Many people dream of buying their first home, but they discover during the process how expensive it can be. And it is not just about the price of the home and the down payment. Mortgage closing costs and lending fees can add up to two to five percent of the total purchase price. Then on top of it, if you have to worry about mortgage insurance or PMI if you put down less than 20%.
To help you prepare for the costs of buying your home, below is what you need to know about these extra costs of closing your home loan.
Overview of Closing Costs and Lending Fees
You might think that paying two or five percent of the cost of the loan in closing costs and fees is not a lot. But remember that the average home price today is north of $200,000. You can easily pay $5,000 to $10,000 in closing costs on your home loan.
1. Pre-Paid Costs
These are the expenses that you need to pay all the time as a home-owner. When you close the home loan, some of the costs are due up front. Prepaid closing costs should be in the same amount no matter which lender is doing your loan. For example, you will need to pay a certain amount of real estate taxes up front, as well as homeowner’s insurance costs and the amount of money that must be deposited into the escrow account per federal and state law.
2. Prepaid costs include:
- Interest: When you close on the loan, you will pay interest that is prorated from the date of closing to the first of the next month. Many people like to close at the end of the month because it reduces the interest that accrues before you make your first payment.
- Insurance: Home owner’s insurance is the one that most people think about. The annual premium must be paid when you close. Most lenders on first mortgages require that 1/6 of the yearly premium be collected and put in escrow. But do not forget about PMI – if you have less than 20% down, you must pay the first month’s PMI.
3. Lender Fees
You also have to pay your lender a lot of one-time fees, which can include:
- Discount points
- Origination points
- Application fees
- Processing fee
- Credit report fee
- Appraisal fee
- Survey fee
- Tax service fee
- Administration fee
- Wire transfer fee
- PMI application fee
- Commitment fee to lock in rate
- Inspection fee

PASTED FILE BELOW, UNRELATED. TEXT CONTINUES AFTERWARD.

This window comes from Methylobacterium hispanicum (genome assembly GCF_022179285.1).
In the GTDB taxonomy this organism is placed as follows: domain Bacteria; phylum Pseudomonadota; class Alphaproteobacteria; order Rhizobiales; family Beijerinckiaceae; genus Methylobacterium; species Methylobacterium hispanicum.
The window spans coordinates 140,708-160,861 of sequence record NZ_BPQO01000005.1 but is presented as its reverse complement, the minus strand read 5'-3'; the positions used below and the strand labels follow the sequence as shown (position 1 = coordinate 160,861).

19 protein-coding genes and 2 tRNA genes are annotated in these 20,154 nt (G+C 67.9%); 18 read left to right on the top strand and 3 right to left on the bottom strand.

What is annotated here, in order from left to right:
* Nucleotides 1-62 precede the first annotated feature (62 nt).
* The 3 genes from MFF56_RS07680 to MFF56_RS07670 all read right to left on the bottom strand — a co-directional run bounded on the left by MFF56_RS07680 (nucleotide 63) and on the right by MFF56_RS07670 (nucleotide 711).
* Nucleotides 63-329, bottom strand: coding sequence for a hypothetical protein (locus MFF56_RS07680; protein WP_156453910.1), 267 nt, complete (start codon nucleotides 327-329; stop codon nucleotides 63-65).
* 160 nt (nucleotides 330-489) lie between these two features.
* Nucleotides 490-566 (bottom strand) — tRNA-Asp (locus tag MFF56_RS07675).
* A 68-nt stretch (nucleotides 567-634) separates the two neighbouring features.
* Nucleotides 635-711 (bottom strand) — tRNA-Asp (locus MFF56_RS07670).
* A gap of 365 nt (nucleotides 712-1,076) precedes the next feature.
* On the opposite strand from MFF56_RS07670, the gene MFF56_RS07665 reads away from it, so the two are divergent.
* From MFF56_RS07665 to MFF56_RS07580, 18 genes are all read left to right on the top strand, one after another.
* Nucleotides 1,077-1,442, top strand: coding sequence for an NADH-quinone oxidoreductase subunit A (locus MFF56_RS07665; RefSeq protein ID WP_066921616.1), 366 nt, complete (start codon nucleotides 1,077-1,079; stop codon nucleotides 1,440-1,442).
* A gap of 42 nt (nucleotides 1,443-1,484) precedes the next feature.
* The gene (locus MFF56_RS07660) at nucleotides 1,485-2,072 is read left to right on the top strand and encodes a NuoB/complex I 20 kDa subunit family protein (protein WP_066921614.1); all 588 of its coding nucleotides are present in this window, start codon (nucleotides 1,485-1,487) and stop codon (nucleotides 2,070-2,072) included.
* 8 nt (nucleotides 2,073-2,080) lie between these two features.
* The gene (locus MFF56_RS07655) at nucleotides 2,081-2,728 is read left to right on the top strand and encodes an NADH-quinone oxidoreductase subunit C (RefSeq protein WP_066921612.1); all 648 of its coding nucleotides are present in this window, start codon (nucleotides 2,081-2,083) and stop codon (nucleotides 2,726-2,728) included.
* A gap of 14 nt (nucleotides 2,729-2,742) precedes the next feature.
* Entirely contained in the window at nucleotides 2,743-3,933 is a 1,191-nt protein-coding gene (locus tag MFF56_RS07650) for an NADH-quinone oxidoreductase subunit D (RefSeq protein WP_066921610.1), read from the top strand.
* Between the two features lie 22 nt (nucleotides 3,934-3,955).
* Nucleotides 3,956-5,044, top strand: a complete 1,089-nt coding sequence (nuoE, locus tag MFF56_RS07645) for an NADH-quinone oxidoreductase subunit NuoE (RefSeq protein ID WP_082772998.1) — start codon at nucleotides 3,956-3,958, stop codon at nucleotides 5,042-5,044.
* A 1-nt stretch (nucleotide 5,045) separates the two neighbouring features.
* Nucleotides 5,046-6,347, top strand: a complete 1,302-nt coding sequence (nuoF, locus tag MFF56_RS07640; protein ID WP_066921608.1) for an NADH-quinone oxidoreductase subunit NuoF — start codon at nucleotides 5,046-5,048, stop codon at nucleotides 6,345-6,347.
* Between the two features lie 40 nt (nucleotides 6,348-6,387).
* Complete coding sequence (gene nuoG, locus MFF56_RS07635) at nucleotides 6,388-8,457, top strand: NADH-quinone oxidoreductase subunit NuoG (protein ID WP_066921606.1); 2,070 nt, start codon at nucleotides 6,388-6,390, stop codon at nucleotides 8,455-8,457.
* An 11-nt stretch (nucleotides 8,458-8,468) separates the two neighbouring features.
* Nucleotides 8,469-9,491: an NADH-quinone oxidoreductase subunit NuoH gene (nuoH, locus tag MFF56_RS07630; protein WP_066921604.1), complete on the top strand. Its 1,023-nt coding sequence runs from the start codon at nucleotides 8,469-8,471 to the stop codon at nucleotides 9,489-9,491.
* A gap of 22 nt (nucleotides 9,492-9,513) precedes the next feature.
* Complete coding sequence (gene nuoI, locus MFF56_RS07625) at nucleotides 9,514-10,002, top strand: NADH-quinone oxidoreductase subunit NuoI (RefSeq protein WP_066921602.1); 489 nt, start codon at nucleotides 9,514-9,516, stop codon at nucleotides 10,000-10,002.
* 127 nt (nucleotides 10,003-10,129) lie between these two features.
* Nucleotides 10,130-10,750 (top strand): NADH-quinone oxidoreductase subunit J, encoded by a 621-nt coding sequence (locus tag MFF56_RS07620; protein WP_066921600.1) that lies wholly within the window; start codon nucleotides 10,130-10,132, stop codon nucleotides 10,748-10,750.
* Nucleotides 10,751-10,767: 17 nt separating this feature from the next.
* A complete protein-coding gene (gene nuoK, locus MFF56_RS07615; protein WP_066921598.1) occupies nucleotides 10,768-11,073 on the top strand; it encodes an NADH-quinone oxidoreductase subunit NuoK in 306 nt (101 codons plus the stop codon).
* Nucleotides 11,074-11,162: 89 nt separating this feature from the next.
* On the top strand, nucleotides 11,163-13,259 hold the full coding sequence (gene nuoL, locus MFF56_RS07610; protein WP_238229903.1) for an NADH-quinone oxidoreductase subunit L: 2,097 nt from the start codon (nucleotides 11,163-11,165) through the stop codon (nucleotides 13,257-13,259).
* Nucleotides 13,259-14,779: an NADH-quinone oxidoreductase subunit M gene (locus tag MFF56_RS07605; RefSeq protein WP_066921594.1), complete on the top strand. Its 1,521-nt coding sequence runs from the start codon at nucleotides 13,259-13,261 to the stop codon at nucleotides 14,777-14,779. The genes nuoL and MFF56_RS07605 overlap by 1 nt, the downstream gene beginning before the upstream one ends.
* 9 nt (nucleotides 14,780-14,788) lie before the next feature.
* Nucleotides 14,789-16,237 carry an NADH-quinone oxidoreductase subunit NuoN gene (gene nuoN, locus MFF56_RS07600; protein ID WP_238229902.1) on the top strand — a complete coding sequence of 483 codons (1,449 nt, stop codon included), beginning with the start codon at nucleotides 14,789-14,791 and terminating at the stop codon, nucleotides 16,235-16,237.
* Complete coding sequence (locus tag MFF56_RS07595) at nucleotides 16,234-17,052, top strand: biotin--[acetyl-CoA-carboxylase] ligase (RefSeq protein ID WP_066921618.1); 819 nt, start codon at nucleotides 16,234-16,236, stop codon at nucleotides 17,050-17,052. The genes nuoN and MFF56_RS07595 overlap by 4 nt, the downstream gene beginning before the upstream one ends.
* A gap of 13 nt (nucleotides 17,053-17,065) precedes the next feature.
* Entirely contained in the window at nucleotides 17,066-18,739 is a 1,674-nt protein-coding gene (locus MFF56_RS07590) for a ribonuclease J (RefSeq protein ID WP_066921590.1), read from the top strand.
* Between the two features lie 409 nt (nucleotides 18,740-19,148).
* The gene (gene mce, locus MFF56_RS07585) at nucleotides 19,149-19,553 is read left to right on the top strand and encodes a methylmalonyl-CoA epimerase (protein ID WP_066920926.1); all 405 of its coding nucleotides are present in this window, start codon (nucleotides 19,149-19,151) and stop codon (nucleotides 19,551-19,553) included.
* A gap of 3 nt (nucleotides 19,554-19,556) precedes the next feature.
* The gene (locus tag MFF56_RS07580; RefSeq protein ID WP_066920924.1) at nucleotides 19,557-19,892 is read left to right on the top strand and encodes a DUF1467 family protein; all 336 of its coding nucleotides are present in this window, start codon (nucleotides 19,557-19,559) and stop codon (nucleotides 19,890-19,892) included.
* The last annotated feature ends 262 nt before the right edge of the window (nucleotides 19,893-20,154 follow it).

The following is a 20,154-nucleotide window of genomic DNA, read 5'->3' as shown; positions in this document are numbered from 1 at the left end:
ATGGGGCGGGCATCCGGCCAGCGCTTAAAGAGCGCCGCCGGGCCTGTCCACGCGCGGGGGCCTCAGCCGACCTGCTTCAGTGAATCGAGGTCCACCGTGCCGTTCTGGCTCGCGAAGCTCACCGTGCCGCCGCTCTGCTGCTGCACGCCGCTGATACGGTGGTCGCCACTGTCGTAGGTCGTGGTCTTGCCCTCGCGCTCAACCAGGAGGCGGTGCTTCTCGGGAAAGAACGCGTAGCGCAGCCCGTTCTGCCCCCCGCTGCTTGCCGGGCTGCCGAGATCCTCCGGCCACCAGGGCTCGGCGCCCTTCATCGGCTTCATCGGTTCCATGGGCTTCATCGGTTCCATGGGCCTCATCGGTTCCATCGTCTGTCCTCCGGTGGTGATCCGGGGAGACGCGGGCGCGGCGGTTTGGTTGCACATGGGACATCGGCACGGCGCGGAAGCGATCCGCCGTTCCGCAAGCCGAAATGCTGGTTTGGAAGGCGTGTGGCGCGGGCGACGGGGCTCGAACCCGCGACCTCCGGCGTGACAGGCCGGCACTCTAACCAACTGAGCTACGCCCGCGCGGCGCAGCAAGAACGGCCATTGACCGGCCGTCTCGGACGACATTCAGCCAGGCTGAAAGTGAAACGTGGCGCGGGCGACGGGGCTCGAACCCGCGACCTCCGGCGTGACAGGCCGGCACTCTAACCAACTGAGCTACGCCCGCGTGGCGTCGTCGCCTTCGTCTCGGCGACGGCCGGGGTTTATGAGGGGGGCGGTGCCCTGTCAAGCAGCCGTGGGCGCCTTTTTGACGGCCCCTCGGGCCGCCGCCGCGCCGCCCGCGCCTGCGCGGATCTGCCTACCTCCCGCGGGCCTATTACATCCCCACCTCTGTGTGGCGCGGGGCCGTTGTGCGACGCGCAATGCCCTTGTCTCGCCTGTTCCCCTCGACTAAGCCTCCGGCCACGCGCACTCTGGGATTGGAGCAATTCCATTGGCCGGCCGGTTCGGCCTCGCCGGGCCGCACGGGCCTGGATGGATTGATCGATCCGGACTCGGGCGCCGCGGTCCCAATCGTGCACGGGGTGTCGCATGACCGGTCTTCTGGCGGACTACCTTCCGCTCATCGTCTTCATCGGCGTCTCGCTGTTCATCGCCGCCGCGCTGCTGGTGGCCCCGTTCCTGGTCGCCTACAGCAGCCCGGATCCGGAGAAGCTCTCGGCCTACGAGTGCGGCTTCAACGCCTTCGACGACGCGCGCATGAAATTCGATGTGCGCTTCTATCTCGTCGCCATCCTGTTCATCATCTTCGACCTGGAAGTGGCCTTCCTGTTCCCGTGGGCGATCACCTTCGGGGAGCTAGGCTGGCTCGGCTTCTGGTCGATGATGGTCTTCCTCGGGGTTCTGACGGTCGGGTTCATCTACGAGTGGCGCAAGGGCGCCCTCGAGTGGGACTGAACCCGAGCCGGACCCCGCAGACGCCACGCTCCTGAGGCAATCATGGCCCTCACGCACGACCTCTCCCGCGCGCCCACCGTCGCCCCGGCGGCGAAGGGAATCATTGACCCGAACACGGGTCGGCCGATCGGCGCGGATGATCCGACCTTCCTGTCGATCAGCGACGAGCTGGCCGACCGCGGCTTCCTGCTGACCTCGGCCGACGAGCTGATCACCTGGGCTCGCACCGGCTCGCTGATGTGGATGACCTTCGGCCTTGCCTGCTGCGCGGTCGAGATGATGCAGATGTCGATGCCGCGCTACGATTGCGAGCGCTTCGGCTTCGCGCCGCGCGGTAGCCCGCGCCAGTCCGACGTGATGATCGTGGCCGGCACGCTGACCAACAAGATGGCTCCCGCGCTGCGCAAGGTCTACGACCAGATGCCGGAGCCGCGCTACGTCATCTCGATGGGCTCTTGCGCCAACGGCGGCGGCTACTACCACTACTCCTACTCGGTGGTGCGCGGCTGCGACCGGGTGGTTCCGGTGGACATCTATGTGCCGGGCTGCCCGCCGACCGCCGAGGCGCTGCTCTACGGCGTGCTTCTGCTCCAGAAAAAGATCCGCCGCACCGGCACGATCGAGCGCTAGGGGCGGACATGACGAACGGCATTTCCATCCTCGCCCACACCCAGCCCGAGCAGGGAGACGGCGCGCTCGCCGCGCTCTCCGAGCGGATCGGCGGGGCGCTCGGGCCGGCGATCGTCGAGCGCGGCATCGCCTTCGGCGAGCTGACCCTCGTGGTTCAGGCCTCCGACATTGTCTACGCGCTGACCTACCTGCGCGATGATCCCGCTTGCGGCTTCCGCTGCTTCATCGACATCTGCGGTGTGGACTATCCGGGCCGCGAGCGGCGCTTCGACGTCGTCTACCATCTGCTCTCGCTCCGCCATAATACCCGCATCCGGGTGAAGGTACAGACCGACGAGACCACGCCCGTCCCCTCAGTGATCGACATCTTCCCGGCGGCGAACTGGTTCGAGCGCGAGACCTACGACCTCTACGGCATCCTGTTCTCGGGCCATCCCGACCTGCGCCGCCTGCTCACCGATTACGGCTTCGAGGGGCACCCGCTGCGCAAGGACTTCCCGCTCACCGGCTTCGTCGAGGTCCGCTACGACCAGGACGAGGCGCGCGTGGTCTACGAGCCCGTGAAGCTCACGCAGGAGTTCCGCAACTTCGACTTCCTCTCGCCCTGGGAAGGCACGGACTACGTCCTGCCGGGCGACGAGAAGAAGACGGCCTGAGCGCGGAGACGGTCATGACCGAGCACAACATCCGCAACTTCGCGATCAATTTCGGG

All of these fees can be confusing and overwhelming, and some lenders make it intentionally so. For example, the lender may say it does not charge you an application fee, but it will make up for that by charging a commitment fee or doc prep fee when you close. It is worth looking closely at all of these fees that the lender charges and determining if you can save money by going with another company.
4. Title and Attorney Fees
Below are some of the fees you must pay to the title company or real estate attorney:
- Recording and government filing fee: All of the information about your property must be filed at the courthouse in your county or city. These fees will include the cost of recording that you own the property, and also regarding transferring taxes and all related documents to your name. This fee is usually based upon the number of pages that are recorded.
- Notary fee: This is the cost of having the mortgage deed of trust notarized.
- Title insurance: This covers you if the seller does not have clear title to the home. This may be a fee of up to $1000.
- Escrow/settlement/closing fee: You must pay for the services of the escrow professional who does the closing. This is usually at least $150.
5. Escrow Account
The escrow account on your home will include the insurance and taxes that are part of the mortgage payment each month. In most cases, the mortgage lender pays your homeowners insurance and property taxes for you once or twice per year. So, you will have an escrow payment on top of your mortgage payment. This means you are paying extra every month, so you do not have to worry about saving that money and paying it at the end of the year.
The Bottom Line on Mortgage Closing Costs, Fees and Penalties
There is no doubt that all of the closing costs and fees associated with buying a home can add up to a lot of money. How much these costs will be depending mostly on your state of residence and how much the home is. Just be prepared to pay thousands in closing costs when you buy. That is why it can be so helpful to get a low-down payment mortgage such as through FHA or a no down payment home loan from the USDA or VA. That way you have the money to pay the closing costs.
You also can wrap a lot of the closing costs into the mortgage in some cases, but this will cause you to pay more interest over the years. Still, this option can be preferable to continuing to rent for years longer.